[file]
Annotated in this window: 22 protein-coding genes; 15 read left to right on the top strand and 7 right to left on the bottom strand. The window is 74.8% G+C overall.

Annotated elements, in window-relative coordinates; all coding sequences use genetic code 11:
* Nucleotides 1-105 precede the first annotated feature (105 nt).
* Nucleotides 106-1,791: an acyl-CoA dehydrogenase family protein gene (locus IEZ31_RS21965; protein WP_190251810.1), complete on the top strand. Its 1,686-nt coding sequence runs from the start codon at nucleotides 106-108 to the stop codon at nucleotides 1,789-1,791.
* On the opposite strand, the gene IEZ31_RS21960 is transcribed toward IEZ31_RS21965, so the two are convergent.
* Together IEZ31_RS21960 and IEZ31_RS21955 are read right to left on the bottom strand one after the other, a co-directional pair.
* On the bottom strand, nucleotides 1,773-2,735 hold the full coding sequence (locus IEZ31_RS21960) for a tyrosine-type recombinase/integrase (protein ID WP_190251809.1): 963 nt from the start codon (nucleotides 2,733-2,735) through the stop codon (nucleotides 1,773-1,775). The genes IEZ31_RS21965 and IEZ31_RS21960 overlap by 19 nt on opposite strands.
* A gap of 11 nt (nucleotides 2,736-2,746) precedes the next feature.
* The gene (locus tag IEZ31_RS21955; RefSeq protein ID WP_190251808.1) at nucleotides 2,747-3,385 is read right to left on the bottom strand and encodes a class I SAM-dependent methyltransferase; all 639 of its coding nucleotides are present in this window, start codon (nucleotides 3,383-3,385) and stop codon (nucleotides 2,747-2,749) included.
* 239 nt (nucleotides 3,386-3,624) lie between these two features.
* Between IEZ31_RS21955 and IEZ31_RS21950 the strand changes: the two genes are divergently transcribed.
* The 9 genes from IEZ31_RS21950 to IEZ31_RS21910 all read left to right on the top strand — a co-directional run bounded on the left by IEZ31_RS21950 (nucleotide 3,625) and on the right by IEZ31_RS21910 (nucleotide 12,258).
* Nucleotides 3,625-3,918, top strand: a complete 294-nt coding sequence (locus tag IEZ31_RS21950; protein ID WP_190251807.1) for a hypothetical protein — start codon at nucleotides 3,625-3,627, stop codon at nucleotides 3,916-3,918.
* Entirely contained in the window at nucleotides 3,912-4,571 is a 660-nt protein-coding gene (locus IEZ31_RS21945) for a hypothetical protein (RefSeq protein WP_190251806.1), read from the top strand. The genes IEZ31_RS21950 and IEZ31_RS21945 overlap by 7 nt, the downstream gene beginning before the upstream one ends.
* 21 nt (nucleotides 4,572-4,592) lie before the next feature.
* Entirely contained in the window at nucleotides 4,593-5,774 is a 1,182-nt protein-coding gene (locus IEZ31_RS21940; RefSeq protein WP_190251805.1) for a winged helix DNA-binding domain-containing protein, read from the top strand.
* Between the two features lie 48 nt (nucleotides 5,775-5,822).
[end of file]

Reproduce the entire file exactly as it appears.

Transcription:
Annotated in this window: 22 protein-coding genes; 15 read left to right on the top strand and 7 right to left on the bottom strand. The window is 74.8% G+C overall.

Annotated elements, in window-relative coordinates; all coding sequences use genetic code 11:
* Nucleotides 1-105 precede the first annotated feature (105 nt).
* Nucleotides 106-1,791: an acyl-CoA dehydrogenase family protein gene (locus IEZ31_RS21965; protein WP_190251810.1), complete on the top strand. Its 1,686-nt coding sequence runs from the start codon at nucleotides 106-108 to the stop codon at nucleotides 1,789-1,791.
* On the opposite strand, the gene IEZ31_RS21960 is transcribed toward IEZ31_RS21965, so the two are convergent.
* Together IEZ31_RS21960 and IEZ31_RS21955 are read right to left on the bottom strand one after the other, a co-directional pair.
* On the bottom strand, nucleotides 1,773-2,735 hold the full coding sequence (locus IEZ31_RS21960) for a tyrosine-type recombinase/integrase (protein ID WP_190251809.1): 963 nt from the start codon (nucleotides 2,733-2,735) through the stop codon (nucleotides 1,773-1,775). The genes IEZ31_RS21965 and IEZ31_RS21960 overlap by 19 nt on opposite strands.
* A gap of 11 nt (nucleotides 2,736-2,746) precedes the next feature.
* The gene (locus tag IEZ31_RS21955; RefSeq protein ID WP_190251808.1) at nucleotides 2,747-3,385 is read right to left on the bottom strand and encodes a class I SAM-dependent methyltransferase; all 639 of its coding nucleotides are present in this window, start codon (nucleotides 3,383-3,385) and stop codon (nucleotides 2,747-2,749) included.
* 239 nt (nucleotides 3,386-3,624) lie between these two features.
* Between IEZ31_RS21955 and IEZ31_RS21950 the strand changes: the two genes are divergently transcribed.
* The 9 genes from IEZ31_RS21950 to IEZ31_RS21910 all read left to right on the top strand — a co-directional run bounded on the left by IEZ31_RS21950 (nucleotide 3,625) and on the right by IEZ31_RS21910 (nucleotide 12,258).
* Nucleotides 3,625-3,918, top strand: a complete 294-nt coding sequence (locus tag IEZ31_RS21950; protein ID WP_190251807.1) for a hypothetical protein — start codon at nucleotides 3,625-3,627, stop codon at nucleotides 3,916-3,918.
* Entirely contained in the window at nucleotides 3,912-4,571 is a 660-nt protein-coding gene (locus IEZ31_RS21945) for a hypothetical protein (RefSeq protein WP_190251806.1), read from the top strand. The genes IEZ31_RS21950 and IEZ31_RS21945 overlap by 7 nt, the downstream gene beginning before the upstream one ends.
* 21 nt (nucleotides 4,572-4,592) lie before the next feature.
* Entirely contained in the window at nucleotides 4,593-5,774 is a 1,182-nt protein-coding gene (locus IEZ31_RS21940; RefSeq protein WP_190251805.1) for a winged helix DNA-binding domain-containing protein, read from the top strand.
* Between the two features lie 48 nt (nucleotides 5,775-5,822).